The last time I had a date, the kids of the dot com generation were just specks in their parents’ eyes. My love life resembled a dried out old man; cantankerous, crotchety and exuding an undefinable musty smell. People looked at me with condolement and tears brimming in their eyes. In an effort to stop the pity parties being thrown in my honor by well meaning acquaintances intent upon ignoring the disasters in their own lives, I agreed to go on some blind dates. Most, as you can imagine, would have gone better if I had poked my own eyes out. One date, though, stands out in my memory with fondness and not a little bit of stupefaction.
The meet time was set for six o’clock at night on the second concourse food court at the local mall. I dressed to impress in my pressed and creased, stove pipe, blue jeans, salmon orange golf shirt and boat shoes, sans socks. I looked hot, mostly because the air conditioning in the mall stopped working about four hours earlier and still hadn’t been fixed. While the sweat dripping from my gelled hair took away some of my swagger, I looked around with faked confidence for my date.
I spotted her easily; her eight feet, six inch height thrusting up through the after-work crowd. Her big round eyes, azure dyed hair, red beads, red shoes and strapless, lime green dress created a vision I never thought to behold in real life. I anticipated an interesting evening.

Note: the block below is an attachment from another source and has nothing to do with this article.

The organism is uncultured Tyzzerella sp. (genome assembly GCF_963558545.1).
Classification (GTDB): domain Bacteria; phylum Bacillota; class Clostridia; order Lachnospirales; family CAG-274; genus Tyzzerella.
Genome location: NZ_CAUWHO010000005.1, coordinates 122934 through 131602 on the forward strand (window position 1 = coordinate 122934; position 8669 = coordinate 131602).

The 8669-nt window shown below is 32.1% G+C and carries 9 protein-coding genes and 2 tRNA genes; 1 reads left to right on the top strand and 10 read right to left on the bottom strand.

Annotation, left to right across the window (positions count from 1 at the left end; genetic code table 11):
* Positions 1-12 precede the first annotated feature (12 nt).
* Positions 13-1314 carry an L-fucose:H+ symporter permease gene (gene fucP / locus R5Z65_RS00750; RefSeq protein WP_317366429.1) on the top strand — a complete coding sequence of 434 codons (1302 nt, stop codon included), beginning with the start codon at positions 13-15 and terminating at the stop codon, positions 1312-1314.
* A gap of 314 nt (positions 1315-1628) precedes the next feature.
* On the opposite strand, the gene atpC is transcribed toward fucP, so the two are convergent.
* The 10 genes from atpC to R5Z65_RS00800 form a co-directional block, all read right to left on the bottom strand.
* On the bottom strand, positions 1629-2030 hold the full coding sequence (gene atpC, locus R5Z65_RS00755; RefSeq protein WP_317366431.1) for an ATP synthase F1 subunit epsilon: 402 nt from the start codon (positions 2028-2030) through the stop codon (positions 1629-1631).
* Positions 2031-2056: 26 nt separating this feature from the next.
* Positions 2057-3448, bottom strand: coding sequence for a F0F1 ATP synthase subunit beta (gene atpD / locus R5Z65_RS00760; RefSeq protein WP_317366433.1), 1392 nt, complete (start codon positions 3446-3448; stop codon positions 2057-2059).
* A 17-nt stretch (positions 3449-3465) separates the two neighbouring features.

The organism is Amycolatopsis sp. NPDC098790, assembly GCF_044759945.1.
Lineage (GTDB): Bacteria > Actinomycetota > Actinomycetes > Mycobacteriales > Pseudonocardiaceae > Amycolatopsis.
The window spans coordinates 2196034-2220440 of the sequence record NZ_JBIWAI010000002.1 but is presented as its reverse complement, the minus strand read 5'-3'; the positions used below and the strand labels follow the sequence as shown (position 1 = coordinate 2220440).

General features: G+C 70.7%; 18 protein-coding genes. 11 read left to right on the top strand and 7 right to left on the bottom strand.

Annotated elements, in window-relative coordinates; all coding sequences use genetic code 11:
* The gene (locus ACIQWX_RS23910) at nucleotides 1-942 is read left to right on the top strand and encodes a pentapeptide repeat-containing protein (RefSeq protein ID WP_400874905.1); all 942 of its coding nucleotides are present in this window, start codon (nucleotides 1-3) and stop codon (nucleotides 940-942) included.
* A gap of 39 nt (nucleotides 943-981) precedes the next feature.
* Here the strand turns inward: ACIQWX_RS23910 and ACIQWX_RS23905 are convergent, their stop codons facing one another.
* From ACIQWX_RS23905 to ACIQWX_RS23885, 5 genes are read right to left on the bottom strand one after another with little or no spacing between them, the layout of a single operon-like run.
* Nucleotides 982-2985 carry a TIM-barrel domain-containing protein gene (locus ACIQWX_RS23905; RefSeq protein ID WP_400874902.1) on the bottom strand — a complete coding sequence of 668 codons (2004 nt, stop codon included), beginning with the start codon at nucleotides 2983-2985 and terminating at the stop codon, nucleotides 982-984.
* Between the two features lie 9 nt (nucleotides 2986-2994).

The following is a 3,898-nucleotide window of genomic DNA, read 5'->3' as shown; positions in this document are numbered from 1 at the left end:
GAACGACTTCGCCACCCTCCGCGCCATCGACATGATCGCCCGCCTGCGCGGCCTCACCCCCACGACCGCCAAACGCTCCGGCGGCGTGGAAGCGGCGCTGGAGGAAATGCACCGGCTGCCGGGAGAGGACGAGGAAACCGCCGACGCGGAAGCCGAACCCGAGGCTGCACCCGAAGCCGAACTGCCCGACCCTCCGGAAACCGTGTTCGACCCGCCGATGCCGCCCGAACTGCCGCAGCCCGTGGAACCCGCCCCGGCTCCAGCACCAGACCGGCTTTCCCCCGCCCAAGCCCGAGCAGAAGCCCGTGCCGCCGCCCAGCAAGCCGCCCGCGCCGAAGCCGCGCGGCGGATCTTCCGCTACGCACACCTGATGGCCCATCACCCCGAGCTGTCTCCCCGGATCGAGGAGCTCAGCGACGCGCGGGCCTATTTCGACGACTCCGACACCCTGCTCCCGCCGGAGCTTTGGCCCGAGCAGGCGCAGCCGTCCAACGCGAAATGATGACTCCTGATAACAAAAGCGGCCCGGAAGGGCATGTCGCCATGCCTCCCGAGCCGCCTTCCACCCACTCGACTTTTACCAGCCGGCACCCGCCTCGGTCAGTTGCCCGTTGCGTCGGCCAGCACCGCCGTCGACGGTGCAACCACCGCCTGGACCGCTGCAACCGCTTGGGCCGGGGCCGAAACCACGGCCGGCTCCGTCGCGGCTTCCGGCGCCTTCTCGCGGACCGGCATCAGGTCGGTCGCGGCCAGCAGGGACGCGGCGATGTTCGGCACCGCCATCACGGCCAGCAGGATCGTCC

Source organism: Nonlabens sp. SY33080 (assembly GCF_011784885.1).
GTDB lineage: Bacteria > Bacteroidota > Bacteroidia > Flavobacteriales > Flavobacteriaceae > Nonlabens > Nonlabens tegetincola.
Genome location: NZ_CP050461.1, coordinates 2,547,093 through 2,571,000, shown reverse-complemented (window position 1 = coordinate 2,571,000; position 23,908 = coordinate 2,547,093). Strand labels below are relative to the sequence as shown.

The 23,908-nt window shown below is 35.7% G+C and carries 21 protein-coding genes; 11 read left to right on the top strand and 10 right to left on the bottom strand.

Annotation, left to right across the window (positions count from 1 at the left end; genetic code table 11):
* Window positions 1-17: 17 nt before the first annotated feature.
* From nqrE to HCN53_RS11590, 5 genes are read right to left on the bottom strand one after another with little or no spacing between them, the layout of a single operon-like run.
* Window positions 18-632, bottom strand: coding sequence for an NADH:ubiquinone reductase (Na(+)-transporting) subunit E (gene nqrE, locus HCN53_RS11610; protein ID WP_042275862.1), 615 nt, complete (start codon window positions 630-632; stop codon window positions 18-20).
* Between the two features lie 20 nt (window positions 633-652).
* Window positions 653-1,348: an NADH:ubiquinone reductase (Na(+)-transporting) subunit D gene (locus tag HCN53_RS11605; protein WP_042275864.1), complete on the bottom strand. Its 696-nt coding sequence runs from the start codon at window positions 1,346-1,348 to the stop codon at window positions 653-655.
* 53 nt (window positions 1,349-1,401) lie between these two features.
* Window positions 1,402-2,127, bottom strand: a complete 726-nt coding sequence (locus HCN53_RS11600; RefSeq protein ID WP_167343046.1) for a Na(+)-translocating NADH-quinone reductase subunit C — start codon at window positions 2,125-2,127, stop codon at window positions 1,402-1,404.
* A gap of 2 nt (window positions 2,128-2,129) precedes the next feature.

After sharing an ice cream sundae, we strolled through the stores on the first floor. She showed me her keen shoplifting techniques, introducing me to a few hand and wrist moves I hadn’t seen before. She bet me I couldn’t pocket some Twinkies™ while standing right next to a security guard. I showed her that challenge was a piece of cake. When we passed by a music and video store, she looked longingly at a picture of Ringo Starr hanging in the display case. While she tried to fend off a Hare Krishna, I snuck in the store and bought her the poster. Even though she used the rolled up poster to beat the religious devotee back to the airport, I think she appreciated my thoughtfulness.
We both enjoyed our evening together, but decided it was best not to move forward with a relationship. Even if we could have gotten past our reality differences (me being human, she being a cartoon character) she still wanted to try to make her marriage work.